Why France have become so dull Posted almost 12 years ago

Following his review of England’s Six Nations Wayne Smith now looks at the progress, or regress, of France, Wales, Scotland, Ireland and Italy.


It is becoming the same old story with France. The national team is reflecting the rugby played by the Top 14. French club rugby has employed a safety first approach for some years now and so it is no surprise to see France play the same way.

The flair is being drained from their game. Maybe Marc Lievremont had more of an idealistic approach, but he had so little time with the players that he was unable to change the culture. Saint Andre is less adventurous than Lievremont. The conservative decision making engrained at the clubs, is evident in France’s Six Nations performance.

At times it was hard to fathom what Saint Andre’s philosophy really was. How does he select Clement Poitrenaud and Lionel Beauxis in the same team. They are total opposites. One is a free spirit, at times a little crazy, the other is a kicking automaton. I don’t see the game plan.

France needs a style of rugby that will motivate the players. They needs some joie de vivre back into the game. But how to achieve that without the alignment of the Top 14 coaches? It is difficult. France is being stifled by their club rugby and it is hard to see a way out.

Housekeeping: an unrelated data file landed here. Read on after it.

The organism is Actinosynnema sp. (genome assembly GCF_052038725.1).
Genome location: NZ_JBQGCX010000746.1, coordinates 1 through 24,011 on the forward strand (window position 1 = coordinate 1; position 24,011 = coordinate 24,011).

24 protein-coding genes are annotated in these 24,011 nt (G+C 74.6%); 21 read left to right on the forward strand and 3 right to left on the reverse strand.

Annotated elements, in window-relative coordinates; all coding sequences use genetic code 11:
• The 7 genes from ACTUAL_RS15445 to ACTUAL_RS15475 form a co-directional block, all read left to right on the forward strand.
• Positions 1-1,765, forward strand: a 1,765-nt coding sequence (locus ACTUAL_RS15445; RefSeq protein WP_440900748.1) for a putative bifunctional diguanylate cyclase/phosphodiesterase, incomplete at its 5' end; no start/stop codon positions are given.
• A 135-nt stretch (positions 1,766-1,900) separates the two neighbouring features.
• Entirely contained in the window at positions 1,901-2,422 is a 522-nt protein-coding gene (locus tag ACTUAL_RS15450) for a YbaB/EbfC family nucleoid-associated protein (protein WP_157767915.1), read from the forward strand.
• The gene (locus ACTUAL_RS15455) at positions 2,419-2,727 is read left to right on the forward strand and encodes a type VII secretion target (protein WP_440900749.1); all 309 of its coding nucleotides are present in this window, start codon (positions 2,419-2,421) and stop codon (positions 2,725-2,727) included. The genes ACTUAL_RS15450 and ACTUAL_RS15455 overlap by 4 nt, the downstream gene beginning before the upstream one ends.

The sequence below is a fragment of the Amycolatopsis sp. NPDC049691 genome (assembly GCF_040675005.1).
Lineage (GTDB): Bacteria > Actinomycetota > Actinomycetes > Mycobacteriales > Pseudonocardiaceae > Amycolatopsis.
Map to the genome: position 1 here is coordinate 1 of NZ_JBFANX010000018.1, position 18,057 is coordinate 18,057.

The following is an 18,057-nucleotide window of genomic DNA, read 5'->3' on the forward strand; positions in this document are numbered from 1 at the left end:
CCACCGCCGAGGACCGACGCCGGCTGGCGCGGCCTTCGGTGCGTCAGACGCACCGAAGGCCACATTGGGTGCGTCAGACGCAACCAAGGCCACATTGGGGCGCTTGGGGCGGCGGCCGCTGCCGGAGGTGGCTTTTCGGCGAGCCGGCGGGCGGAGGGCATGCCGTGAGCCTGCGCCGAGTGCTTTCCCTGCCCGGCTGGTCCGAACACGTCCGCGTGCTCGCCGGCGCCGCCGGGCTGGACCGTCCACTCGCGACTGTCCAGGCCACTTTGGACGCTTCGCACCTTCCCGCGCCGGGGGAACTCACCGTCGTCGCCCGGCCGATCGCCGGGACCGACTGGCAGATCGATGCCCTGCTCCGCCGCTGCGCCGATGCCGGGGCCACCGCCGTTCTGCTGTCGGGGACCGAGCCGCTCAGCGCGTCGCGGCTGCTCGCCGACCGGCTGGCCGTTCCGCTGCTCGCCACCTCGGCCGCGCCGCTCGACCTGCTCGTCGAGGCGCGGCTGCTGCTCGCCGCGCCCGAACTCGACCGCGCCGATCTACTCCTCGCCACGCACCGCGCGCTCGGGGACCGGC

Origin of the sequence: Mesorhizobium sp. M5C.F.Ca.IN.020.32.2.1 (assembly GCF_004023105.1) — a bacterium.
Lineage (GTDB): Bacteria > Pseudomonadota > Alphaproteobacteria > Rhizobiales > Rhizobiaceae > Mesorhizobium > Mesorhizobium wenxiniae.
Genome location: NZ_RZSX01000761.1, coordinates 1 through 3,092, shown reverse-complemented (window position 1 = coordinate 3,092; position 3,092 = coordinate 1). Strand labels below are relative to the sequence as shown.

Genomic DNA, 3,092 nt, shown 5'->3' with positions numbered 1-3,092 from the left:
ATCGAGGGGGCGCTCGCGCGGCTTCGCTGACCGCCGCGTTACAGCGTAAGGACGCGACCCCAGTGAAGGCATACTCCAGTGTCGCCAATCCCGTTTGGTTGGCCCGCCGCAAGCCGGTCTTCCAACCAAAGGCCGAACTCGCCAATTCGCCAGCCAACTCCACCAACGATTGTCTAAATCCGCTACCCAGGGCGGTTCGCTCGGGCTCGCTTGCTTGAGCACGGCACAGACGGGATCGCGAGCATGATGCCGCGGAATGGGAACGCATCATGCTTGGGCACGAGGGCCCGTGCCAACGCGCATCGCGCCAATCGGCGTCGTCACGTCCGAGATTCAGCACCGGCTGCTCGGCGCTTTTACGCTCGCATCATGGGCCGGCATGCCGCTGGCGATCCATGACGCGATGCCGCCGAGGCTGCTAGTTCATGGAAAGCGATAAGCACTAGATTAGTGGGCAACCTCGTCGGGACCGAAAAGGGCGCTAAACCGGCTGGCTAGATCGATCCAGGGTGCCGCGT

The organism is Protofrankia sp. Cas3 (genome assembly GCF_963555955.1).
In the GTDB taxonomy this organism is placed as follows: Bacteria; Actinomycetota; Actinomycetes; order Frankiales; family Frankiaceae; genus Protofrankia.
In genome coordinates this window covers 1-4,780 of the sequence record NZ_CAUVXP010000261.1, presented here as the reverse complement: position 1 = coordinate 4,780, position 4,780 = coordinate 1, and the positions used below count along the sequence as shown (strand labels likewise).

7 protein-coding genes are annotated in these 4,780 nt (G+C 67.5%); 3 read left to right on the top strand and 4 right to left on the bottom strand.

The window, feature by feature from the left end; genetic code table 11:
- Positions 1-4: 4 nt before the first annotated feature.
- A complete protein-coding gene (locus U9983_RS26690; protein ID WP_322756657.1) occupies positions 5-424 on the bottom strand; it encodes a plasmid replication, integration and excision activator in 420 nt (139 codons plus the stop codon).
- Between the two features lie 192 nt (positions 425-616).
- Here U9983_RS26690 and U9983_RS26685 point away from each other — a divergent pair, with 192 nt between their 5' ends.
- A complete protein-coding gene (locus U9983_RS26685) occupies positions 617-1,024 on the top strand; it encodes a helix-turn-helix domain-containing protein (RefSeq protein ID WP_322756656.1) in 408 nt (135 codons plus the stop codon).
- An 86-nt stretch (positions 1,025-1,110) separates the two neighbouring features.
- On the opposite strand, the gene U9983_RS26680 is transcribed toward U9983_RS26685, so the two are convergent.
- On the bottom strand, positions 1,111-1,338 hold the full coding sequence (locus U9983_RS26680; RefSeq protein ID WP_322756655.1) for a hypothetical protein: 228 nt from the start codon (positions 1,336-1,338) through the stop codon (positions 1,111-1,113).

Declan Kidney had been able to transfer the drive and passion of Leinster, Munster and even Ulster into the national team. He coached Munster with a passion, but the national team is deteriorating. Players are ageing and Kidney is struggling to find the replacements. Ireland finished where they deserved to. Yes, they were without O’Driscoll throughout and O’Connell for the latter part of the Six Nations, but those two cannot be so far off retirement. What then?


Warren Gatland has a clear selection strategy based on size and speed. It is curious that several of these players have come through an unsuccessful under-20 team, but Gatland is obviously picking out the right ones. North, Cuthbert, Priestland, Davies and Halfpenny are going to be around for years. They are big players, physically and athletically. Now they need to start beating southern hemisphere sides on a regular basis.

Scotland and Italy

The style of Scotland’s game, particularly early on, was outstanding. They are coached well. They have some great young players such as Denton, Gray, Hogg, but they have an issue scoring tries. They make simple tasks look difficult. By the time of the final match against Italy, Scotland had gone. Italy tried to expand their game early on, but you can’t invent players who don’t exist. Their old Roman virtues took them through in the end. But both teams have a long way to go before they compete regularly with the other four. Towards the end, Italy were whacked by a creaking Ireland team and Scotland, who had chances to knock over both France and England, looked dreadful in that final game. There is only so much coaches can do.

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_Graham Henry on Wayne Smith:_ "Wayne is the best coach I have ever coached with. He has a huge work ethic, does lots of research and has a great feel for the game. At the moment he is the defence coach and is also involved with our counter attacking strategy. He is a very thoughtful man and takes a major interest in how we use turnover ball. He has been going around with a little camera which he uses to track individual players for a whole game. It has proved quite embarrassing for some. There is nowhere to hide and the players soon learn where they have to step up. Top bloke."

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